Democrats yesterday intensified efforts in both houses of Congress to grab the offensive on legislation to regulate health maintenance organizations -- an issue that both parties see as critical for next year's elections.
Senate Democrats halted action in their chamber for a second day to force Republicans to schedule votes, while House Democrats started circulating a petition to bring their bill to a vote over the objection of GOP leaders.
"We'll get votes," vowed Senate Minority Leader Thomas A. Daschle (D-S.D.). "It is either that or we'll sit on the Senate floor looking at each other."
As of late yesterday, Republicans and Democrats were still at odds over procedures to schedule votes in the Senate. And, in the House, the Education and the Workforce Committee postponed action on a GOP managed-care bill because Republicans could not agree on its provisions.
Both parties have bills aimed at providing new protections for patients in managed-care plans, including new processes for review of patient grievances. But they differ in critical details, including the extent of government regulation and whether patients or survivors should be able to sue their health plans. Democrats generally favor more regulation than Republicans and want to expand access to lawsuits, while most Republicans would curtail them.
For their first vote, Senate Democrats want to focus on another key difference: who decides a patient's treatment. They are pushing for immediate action on a proposal to require that doctors, rather than health plan officials, be empowered to decide what is "medically necessary" for a patient. The Senate Republicans' bill is silent on that point, although it allows appeals to health professionals when treatment is in dispute. Critics argue that the Democrats' proposal could drive up costs and threaten the financial viability of HMOs.
But, for the time being, little was moving, except the House Democrats' petition, which had gathered 167 signatures by early evening, all from Democrats. Democrats will need 218 signatures, representing a majority of the House, in order to force votes and cannot succeed without some Republican support.
In the Senate, a $60.7 billion farm spending bill -- and everything else on the calendar -- was held hostage as Republican and Democratic leaders struggled behind the scenes to end a deadlock over ground rules for votes on the Democrats' proposals.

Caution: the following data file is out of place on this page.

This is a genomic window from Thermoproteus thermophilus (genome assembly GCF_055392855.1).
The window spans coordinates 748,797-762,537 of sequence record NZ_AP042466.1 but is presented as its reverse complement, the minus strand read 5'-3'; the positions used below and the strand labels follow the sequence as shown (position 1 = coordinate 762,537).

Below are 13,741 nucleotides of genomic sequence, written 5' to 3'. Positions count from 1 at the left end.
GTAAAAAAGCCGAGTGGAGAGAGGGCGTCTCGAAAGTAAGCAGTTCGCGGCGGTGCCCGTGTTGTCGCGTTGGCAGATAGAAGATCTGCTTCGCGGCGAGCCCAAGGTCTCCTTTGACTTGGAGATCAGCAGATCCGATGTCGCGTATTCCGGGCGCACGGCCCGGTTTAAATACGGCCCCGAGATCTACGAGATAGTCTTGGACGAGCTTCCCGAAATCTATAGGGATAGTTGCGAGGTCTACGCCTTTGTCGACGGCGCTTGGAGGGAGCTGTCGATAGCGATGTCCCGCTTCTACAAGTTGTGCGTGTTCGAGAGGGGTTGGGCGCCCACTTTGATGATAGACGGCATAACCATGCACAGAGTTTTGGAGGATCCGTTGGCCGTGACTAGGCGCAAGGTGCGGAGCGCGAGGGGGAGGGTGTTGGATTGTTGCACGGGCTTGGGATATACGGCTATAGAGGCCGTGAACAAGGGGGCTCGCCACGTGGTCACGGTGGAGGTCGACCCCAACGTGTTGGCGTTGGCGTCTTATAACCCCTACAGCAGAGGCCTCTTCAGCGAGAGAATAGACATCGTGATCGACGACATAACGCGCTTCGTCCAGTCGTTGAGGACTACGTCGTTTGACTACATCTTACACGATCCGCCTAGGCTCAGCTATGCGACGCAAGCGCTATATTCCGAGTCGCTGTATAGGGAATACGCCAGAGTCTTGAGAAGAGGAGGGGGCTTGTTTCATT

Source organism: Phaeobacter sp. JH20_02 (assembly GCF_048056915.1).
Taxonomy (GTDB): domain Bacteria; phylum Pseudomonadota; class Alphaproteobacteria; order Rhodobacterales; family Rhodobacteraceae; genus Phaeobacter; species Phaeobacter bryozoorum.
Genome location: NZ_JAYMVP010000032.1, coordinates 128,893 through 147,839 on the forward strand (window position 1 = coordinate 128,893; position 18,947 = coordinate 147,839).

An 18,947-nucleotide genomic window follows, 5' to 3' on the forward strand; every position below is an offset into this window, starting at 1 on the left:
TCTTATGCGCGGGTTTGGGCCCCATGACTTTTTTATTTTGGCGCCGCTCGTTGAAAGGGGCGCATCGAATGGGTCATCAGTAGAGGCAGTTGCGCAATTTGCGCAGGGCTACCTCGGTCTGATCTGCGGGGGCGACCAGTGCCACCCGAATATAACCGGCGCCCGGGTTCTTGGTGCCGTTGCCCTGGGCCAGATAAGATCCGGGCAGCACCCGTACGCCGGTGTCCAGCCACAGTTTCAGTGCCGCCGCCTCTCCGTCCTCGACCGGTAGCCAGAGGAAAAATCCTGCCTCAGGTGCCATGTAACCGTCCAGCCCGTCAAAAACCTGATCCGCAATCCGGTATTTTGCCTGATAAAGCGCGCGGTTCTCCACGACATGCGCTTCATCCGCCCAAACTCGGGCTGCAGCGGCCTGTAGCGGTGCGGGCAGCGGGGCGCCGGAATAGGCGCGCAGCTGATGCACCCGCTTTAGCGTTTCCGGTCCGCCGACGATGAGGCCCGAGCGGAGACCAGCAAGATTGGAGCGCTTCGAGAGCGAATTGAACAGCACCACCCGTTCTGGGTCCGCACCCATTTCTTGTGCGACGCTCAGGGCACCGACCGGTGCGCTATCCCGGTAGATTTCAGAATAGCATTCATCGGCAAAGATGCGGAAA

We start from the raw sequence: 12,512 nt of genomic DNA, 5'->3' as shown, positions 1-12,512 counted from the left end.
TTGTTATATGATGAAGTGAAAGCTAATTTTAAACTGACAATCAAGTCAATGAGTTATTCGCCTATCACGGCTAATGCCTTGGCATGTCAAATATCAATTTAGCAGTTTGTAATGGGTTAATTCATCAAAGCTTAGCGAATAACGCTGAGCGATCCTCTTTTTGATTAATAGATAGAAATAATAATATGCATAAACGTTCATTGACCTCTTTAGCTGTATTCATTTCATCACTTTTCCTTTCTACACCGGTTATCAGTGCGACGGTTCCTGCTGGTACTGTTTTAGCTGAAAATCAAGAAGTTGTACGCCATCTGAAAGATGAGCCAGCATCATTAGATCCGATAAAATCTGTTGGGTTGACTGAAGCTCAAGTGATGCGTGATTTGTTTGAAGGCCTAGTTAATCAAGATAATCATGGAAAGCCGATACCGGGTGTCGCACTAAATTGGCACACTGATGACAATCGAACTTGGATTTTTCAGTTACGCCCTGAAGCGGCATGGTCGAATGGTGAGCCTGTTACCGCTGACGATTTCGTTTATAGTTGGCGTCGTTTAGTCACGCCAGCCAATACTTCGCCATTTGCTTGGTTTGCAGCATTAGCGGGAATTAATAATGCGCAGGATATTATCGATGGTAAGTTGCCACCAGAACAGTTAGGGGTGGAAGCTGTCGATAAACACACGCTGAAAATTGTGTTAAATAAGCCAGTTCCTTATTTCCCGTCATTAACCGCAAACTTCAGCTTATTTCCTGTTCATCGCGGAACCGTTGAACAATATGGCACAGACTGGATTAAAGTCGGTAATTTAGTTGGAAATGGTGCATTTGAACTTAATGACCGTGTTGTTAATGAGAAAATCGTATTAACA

Republicans would allow votes on the two parties' bills but balk at the Democrats' demands for separate votes on 20 amendments covering their main proposals.
The dispute evoked memories of the deadlock that led to shelving of similar legislation in the waning days of the last Congress. Democrats, citing polls showing that their proposals have strong public backing, are determined to keep from being trampled again in an adjournment rush and so are pushing hard for early consideration of the measure.
Republicans succeeded Tuesday in blocking Democrats from adding their version of the legislation to the agriculture appropriations bill, prompting Democrats to respond by bombarding the farm bill with their proposal, piece by piece, until the Republicans blink.
This was, in some ways, the Republicans' worst nightmare. Democrats would be running them through a gantlet of tough votes on such issues as how quickly patients should be sent home after mastectomies. "I don't want our members to go through a lot of votes that can be misconstrued for political purposes," said Assistant Majority Leader Don Nickles (R-Okla.).
So Republicans counter-charged, accusing the Democrats of sacrificing the interests of farmers to the political demands of trial lawyers, who have a big stake in patients' right to sue HMOs. "It looks like they're acting on behalf of trial lawyers and stepping over the corpses of American farmers," Majority Leader Trent Lott (R-Miss.) complained.
In the House, Democrats trotted out the petition both to put pressure on Republicans and to illustrate their unity on the issue. Rep. John D. Dingell (D-Mich.), who helped stymie Democratic efforts to pass gun control legislation last week, announced the managed-care effort while standing next to Rep. Carolyn McCarthy (D-N.Y.), who had led the unsuccessful gun control push.
"The American people are tired of excuses from insurance companies, and they are tired of excuses from the Republican Congress," said Rep. David E. Bonior (D-Mich.), the minority whip.
In response, Republicans accused Democrats of trying to kill HMO reform in order to preserve a political issue, noting that Democrats on an Education and the Workforce subcommittee that drafted the GOP bill had voted against six of its eight patient protections.
"We're trying to put together a common-sense bill that will address this issue without raising costs too much," said Rep. John A. Boehner (R-Ohio). "They're more interested in trying to make political hay."
"Obviously, we'll try to blame the Republicans if nothing gets done," said Rep. Fortney "Pete" Stark (D-Calif.). "But we want to get this done. People are crying out for real reform."
CAPTION: Rep. John D. Dingell (D-Mich.), is backed in announcing managed-care effort by Rep. Carolyn McCarthy (D-N.Y.), left, his recent adversary on gun control.